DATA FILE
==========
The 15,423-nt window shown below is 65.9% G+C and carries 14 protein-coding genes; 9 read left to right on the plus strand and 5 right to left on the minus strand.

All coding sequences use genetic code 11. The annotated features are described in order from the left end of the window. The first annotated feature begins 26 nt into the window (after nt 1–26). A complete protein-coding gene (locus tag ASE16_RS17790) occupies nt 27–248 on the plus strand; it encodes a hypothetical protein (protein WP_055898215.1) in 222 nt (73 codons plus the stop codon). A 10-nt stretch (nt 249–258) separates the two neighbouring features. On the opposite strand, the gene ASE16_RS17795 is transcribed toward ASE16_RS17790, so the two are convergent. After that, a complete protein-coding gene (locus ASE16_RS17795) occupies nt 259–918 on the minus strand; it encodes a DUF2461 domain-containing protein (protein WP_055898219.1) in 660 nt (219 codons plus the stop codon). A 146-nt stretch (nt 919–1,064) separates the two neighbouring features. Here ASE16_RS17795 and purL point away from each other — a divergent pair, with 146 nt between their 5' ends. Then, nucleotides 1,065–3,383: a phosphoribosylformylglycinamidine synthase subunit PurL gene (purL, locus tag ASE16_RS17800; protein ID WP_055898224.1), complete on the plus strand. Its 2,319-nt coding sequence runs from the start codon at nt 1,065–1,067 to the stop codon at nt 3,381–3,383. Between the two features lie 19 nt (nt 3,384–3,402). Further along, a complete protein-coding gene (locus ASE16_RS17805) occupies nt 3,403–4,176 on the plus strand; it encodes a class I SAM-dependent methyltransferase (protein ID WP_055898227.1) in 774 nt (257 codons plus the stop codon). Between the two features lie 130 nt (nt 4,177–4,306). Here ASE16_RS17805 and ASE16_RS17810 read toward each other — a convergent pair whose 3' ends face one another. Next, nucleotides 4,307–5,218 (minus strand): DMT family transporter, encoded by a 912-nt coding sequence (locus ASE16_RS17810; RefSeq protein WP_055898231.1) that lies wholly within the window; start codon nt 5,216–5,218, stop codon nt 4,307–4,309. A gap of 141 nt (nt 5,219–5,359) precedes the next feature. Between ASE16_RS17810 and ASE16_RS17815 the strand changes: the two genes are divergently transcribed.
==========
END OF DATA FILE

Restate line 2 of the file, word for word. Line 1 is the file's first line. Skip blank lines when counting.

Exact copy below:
All coding sequences use genetic code 11. The annotated features are described in order from the left end of the window. The first annotated feature begins 26 nt into the window (after nt 1–26). A complete protein-coding gene (locus tag ASE16_RS17790) occupies nt 27–248 on the plus strand; it encodes a hypothetical protein (protein WP_055898215.1) in 222 nt (73 codons plus the stop codon). A 10-nt stretch (nt 249–258) separates the two neighbouring features. On the opposite strand, the gene ASE16_RS17795 is transcribed toward ASE16_RS17790, so the two are convergent. After that, a complete protein-coding gene (locus ASE16_RS17795) occupies nt 259–918 on the minus strand; it encodes a DUF2461 domain-containing protein (protein WP_055898219.1) in 660 nt (219 codons plus the stop codon). A 146-nt stretch (nt 919–1,064) separates the two neighbouring features. Here ASE16_RS17795 and purL point away from each other — a divergent pair, with 146 nt between their 5' ends. Then, nucleotides 1,065–3,383: a phosphoribosylformylglycinamidine synthase subunit PurL gene (purL, locus tag ASE16_RS17800; protein ID WP_055898224.1), complete on the plus strand. Its 2,319-nt coding sequence runs from the start codon at nt 1,065–1,067 to the stop codon at nt 3,381–3,383. Between the two features lie 19 nt (nt 3,384–3,402). Further along, a complete protein-coding gene (locus ASE16_RS17805) occupies nt 3,403–4,176 on the plus strand; it encodes a class I SAM-dependent methyltransferase (protein ID WP_055898227.1) in 774 nt (257 codons plus the stop codon). Between the two features lie 130 nt (nt 4,177–4,306). Here ASE16_RS17805 and ASE16_RS17810 read toward each other — a convergent pair whose 3' ends face one another. Next, nucleotides 4,307–5,218 (minus strand): DMT family transporter, encoded by a 912-nt coding sequence (locus ASE16_RS17810; RefSeq protein WP_055898231.1) that lies wholly within the window; start codon nt 5,216–5,218, stop codon nt 4,307–4,309. A gap of 141 nt (nt 5,219–5,359) precedes the next feature. Between ASE16_RS17810 and ASE16_RS17815 the strand changes: the two genes are divergently transcribed.